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Mobile: The Road Ahead for Insurers

The insurance industry has begun to provide relevant mobile capabilities to customers and distributors, but carriers must develop strategies of engagement beyond mobile that embrace the data processing implications of 'the Internet of things.'

Driven by the forces of consumerization, insurers have seen the need to develop mobile capabilities to meet rapidly changing customer expectations. Insurers jumped into app-development, producing any number of novelty items of dubious relevance to their customers. Pioneers have followed with truly useful applications for mobile apps, and some carriers are moving into a new realm of wireless communications with telematics programs. What do these developments and others mean for the future of mobility in the insurance industry, and what do carriers need to do to get there?

Mobile enablement, at least in some of its more rudimentary forms, was eased for many insurers through improvement of their back-end systems for Web-enablement and other purposes, such as systems and third-party data integration, says Chad Hersh, a partner with New York-based Novarica. "Creating apps is a relatively low-cost and quick endeavor, generally speaking, if you've done that prework," he says.

Integration with back-end systems is critical for moving from the "silly little app" stage to providing capabilities that Hersh characterizes as reflecting a more realistic perspective about what consumers actually want.

One-Button Access

Within the life insurance sector, John Hancock (Boston, a subsidiary of Toronto-based Manulife Financial, about $50 billion in 2011 revenue) created a full illustration system two years ago and in 2012 launched Life Briefcase, which allows agents to download illustrations and documents that they can sort by client. "Agents can push one button to download a summary for each policy for their entire book of business," notes Peter Anderson, assistant VP, illustration systems development.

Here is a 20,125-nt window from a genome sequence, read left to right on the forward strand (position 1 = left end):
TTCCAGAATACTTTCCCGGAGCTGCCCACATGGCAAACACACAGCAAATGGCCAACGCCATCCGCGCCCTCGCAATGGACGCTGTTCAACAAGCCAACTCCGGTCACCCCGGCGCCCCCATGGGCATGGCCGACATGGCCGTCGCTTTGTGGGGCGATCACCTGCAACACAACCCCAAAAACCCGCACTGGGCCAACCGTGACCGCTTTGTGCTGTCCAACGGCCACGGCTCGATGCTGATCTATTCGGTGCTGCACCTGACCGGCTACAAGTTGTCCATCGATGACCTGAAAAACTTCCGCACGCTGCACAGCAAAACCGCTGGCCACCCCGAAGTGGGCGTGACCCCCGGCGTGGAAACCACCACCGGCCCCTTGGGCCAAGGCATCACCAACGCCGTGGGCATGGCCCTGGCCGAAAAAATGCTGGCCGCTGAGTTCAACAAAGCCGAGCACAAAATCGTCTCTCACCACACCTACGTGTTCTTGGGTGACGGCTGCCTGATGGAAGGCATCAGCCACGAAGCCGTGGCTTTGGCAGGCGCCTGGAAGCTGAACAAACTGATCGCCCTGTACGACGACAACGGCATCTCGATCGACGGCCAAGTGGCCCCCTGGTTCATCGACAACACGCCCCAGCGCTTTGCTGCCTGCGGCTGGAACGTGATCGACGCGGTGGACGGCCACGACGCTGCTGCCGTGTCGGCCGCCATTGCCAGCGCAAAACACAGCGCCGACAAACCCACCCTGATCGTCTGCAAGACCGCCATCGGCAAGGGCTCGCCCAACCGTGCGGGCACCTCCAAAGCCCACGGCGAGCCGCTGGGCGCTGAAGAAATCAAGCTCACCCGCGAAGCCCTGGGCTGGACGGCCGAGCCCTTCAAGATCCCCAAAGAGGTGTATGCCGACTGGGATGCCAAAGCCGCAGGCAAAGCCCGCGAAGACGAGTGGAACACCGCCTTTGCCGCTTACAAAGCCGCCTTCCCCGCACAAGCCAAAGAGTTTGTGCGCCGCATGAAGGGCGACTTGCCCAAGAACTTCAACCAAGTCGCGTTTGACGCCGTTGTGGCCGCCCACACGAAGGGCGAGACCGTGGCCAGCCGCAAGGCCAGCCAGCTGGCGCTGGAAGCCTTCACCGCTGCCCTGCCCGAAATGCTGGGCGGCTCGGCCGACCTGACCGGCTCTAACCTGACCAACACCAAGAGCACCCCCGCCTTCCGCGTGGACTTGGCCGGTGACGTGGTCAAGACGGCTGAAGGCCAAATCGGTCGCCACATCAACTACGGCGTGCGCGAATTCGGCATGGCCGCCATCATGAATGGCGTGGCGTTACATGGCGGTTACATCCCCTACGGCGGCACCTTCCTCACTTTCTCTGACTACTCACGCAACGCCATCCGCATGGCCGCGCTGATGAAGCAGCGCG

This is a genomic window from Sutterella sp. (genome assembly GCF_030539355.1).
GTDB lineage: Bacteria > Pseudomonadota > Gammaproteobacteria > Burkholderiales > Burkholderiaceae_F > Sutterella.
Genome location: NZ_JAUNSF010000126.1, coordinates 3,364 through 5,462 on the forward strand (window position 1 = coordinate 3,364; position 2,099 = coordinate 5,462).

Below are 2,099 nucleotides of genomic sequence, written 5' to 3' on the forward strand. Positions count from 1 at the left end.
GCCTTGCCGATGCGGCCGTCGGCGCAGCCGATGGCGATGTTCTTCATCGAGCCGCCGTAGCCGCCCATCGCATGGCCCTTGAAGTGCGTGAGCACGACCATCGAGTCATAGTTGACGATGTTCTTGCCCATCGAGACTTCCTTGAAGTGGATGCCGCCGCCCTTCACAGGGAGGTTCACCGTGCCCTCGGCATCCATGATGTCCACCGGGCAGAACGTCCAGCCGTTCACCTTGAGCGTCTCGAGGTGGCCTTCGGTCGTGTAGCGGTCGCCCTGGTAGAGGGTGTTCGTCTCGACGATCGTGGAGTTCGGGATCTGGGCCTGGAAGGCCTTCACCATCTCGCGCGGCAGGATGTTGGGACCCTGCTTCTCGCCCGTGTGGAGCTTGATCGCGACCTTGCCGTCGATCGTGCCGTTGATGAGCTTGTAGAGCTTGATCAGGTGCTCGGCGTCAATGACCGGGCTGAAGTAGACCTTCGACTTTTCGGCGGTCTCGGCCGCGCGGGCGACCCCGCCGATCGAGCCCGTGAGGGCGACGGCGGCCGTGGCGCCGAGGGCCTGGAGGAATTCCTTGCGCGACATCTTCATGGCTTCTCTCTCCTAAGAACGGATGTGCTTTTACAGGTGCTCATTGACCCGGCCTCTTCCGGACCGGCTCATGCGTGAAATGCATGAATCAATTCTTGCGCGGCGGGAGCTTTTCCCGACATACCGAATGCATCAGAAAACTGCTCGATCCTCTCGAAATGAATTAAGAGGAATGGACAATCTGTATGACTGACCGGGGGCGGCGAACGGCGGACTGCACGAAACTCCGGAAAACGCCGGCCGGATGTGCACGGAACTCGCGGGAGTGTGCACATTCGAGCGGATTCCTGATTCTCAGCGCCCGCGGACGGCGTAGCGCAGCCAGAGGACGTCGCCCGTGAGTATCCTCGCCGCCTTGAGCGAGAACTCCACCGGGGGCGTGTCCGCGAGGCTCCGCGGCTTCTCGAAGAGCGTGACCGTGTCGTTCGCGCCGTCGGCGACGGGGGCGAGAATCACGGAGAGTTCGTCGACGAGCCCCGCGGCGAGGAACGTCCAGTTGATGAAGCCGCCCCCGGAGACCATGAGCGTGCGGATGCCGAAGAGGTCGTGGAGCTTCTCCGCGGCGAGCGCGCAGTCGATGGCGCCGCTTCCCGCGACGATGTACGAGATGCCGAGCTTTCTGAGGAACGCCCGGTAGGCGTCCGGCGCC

John Hancock has been able to take advantage of a Web-based new business and in-force policy system implemented 10 years ago that greatly simplified the extension of capabilities to the mobile channel, according to Anderson. "All of our calculation engines are pushed up on the Web, and they're the same that we use on our desktop systems, so we only have to test new development once," Anderson says. "IPad apps query Web services, and the actual run is done on our servers. So when we do an update on the Internet, we update all the tools at the same time."

While the feedback has been good on the part of distributor users, adoption hasn't been overwhelming, Anderson notes. "When I go to industry meetings, it's the No. 1 topic for life insurance companies, and any time I meet with agents, they want to know when we'll get more functionality on iPad and other Apple products," he says. "There's clearly a pent-up demand, but we're still challenged to know exactly how agents are using the capabilities and what the right direction should be in mobile.

"We're committed to mobile and contemplating enabling more administrative services on the iPad, such as agents being able to request beneficiary or address changes, but that's still in the future," adds Anderson.